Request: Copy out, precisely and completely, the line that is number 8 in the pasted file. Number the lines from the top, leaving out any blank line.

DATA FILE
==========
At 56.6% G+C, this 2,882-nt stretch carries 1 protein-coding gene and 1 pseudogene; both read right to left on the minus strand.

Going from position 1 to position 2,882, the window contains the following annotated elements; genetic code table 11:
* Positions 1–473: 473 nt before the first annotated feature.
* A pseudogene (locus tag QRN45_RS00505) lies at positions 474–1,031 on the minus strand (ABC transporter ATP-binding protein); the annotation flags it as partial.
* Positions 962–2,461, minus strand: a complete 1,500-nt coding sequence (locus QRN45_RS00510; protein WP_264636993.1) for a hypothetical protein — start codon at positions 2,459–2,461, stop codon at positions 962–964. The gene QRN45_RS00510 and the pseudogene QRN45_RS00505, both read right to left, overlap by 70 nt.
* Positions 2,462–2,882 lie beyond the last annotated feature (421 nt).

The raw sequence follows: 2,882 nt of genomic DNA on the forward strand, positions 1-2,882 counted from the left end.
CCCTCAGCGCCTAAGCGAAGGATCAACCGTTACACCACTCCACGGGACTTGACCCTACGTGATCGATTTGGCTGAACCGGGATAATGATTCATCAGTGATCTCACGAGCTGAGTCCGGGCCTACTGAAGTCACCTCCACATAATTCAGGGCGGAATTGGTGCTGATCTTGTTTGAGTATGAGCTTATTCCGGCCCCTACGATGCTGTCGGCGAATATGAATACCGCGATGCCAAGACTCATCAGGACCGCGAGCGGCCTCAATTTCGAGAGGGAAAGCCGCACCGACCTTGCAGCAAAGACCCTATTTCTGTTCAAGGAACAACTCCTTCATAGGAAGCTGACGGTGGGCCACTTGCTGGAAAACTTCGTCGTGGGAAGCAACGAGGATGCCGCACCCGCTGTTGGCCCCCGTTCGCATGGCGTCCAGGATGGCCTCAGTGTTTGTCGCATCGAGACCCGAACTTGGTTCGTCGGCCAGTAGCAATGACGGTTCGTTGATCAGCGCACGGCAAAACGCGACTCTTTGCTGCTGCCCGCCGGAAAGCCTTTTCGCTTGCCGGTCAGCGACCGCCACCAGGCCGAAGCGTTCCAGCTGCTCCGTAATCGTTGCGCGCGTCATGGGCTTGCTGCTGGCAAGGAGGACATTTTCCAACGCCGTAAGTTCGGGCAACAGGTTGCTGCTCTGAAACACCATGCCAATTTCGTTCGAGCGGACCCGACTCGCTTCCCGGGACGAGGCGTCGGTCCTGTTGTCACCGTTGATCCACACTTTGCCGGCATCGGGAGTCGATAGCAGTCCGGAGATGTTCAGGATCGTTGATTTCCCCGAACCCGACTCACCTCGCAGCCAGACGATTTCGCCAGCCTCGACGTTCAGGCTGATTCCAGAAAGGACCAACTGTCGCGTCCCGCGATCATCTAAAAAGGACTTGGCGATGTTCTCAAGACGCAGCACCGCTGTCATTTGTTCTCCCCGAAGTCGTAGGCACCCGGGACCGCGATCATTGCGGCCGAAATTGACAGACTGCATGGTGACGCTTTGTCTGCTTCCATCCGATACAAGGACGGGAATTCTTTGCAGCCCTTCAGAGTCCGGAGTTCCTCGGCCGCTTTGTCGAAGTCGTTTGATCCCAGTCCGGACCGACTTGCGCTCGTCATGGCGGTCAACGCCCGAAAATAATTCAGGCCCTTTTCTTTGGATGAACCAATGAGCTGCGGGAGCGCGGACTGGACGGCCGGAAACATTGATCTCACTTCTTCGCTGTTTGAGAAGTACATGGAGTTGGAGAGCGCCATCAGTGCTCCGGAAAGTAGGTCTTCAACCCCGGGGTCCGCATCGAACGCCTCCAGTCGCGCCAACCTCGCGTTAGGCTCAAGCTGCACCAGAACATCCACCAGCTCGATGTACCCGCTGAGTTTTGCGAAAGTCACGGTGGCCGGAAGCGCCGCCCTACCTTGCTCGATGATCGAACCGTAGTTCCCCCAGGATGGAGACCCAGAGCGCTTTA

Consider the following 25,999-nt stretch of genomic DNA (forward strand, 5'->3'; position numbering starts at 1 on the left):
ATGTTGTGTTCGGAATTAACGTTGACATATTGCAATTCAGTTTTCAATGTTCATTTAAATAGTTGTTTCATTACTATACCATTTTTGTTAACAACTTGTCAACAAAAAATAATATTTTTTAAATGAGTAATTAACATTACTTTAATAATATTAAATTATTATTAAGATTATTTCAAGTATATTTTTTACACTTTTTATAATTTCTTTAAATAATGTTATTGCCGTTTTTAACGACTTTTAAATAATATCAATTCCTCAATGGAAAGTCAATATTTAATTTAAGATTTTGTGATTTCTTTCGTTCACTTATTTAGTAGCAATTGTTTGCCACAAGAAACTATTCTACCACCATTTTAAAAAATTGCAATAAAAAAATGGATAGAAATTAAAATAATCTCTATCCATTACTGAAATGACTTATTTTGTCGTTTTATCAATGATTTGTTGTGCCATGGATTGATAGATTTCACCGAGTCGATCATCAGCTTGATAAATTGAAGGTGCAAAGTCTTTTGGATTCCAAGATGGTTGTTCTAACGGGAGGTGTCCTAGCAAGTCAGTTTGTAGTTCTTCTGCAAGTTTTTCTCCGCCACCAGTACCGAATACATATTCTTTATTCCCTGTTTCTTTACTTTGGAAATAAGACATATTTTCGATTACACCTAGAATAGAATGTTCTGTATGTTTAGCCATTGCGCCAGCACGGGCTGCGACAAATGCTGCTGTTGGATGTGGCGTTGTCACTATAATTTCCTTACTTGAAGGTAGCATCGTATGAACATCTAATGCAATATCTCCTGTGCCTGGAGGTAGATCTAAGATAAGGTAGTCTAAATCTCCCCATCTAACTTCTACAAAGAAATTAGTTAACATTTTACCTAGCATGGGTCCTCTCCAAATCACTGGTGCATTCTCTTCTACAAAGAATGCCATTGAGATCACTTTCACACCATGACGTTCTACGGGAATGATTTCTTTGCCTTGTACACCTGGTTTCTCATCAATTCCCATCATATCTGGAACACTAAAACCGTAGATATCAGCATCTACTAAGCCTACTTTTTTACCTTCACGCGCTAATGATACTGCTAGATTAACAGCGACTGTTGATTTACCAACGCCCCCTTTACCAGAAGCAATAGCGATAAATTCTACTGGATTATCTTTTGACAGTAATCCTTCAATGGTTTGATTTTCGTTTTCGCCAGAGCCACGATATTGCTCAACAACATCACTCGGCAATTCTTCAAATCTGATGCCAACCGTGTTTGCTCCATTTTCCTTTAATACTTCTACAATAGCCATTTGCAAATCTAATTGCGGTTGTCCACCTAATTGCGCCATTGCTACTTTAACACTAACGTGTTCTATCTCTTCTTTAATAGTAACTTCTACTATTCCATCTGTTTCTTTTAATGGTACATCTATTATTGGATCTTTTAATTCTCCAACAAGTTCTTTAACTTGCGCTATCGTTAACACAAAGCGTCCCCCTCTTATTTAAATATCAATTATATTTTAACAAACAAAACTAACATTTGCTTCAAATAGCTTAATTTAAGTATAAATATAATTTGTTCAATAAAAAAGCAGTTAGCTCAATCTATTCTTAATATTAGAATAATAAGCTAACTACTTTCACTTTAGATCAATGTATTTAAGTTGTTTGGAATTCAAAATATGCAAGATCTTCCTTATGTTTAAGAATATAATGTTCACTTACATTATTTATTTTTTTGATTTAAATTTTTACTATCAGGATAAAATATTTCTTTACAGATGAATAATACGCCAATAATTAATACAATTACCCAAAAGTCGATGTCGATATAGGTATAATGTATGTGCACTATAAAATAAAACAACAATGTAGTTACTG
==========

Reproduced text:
CCCTCAGCGCCTAAGCGAAGGATCAACCGTTACACCACTCCACGGGACTTGACCCTACGTGATCGATTTGGCTGAACCGGGATAATGATTCATCAGTGATCTCACGAGCTGAGTCCGGGCCTACTGAAGTCACCTCCACATAATTCAGGGCGGAATTGGTGCTGATCTTGTTTGAGTATGAGCTTATTCCGGCCCCTACGATGCTGTCGGCGAATATGAATACCGCGATGCCAAGACTCATCAGGACCGCGAGCGGCCTCAATTTCGAGAGGGAAAGCCGCACCGACCTTGCAGCAAAGACCCTATTTCTGTTCAAGGAACAACTCCTTCATAGGAAGCTGACGGTGGGCCACTTGCTGGAAAACTTCGTCGTGGGAAGCAACGAGGATGCCGCACCCGCTGTTGGCCCCCGTTCGCATGGCGTCCAGGATGGCCTCAGTGTTTGTCGCATCGAGACCCGAACTTGGTTCGTCGGCCAGTAGCAATGACGGTTCGTTGATCAGCGCACGGCAAAACGCGACTCTTTGCTGCTGCCCGCCGGAAAGCCTTTTCGCTTGCCGGTCAGCGACCGCCACCAGGCCGAAGCGTTCCAGCTGCTCCGTAATCGTTGCGCGCGTCATGGGCTTGCTGCTGGCAAGGAGGACATTTTCCAACGCCGTAAGTTCGGGCAACAGGTTGCTGCTCTGAAACACCATGCCAATTTCGTTCGAGCGGACCCGACTCGCTTCCCGGGACGAGGCGTCGGTCCTGTTGTCACCGTTGATCCACACTTTGCCGGCATCGGGAGTCGATAGCAGTCCGGAGATGTTCAGGATCGTTGATTTCCCCGAACCCGACTCACCTCGCAGCCAGACGATTTCGCCAGCCTCGACGTTCAGGCTGATTCCAGAAAGGACCAACTGTCGCGTCCCGCGATCATCTAAAAAGGACTTGGCGATGTTCTCAAGACGCAGCACCGCTGTCATTTGTTCTCCCCGAAGTCGTAGGCACCCGGGACCGCGATCATTGCGGCCGAAATTGACAGACTGCATGGTGACGCTTTGTCTGCTTCCATCCGATACAAGGACGGGAATTCTTTGCAGCCCTTCAGAGTCCGGAGTTCCTCGGCCGCTTTGTCGAAGTCGTTTGATCCCAGTCCGGACCGACTTGCGCTCGTCATGGCGGTCAACGCCCGAAAATAATTCAGGCCCTTTTCTTTGGATGAACCAATGAGCTGCGGGAGCGCGGACTGGACGGCCGGAAACATTGATCTCACTTCTTCGCTGTTTGAGAAGTACATGGAGTTGGAGAGCGCCATCAGTGCTCCGGAAAGTAGGTCTTCAACCCCGGGGTCCGCATCGAACGCCTCCAGTCGCGCCAACCTCGCGTTAGGCTCAAGCTGCACCAGAACATCCACCAGCTCGATGTACCCGCTGAGTTTTGCGAAAGTCACGGTGGCCGGAAGCGCCGCCCTACCTTGCTCGATGATCGAACCGTAGTTCCCCCAGGATGGAGACCCAGAGCGCTTTA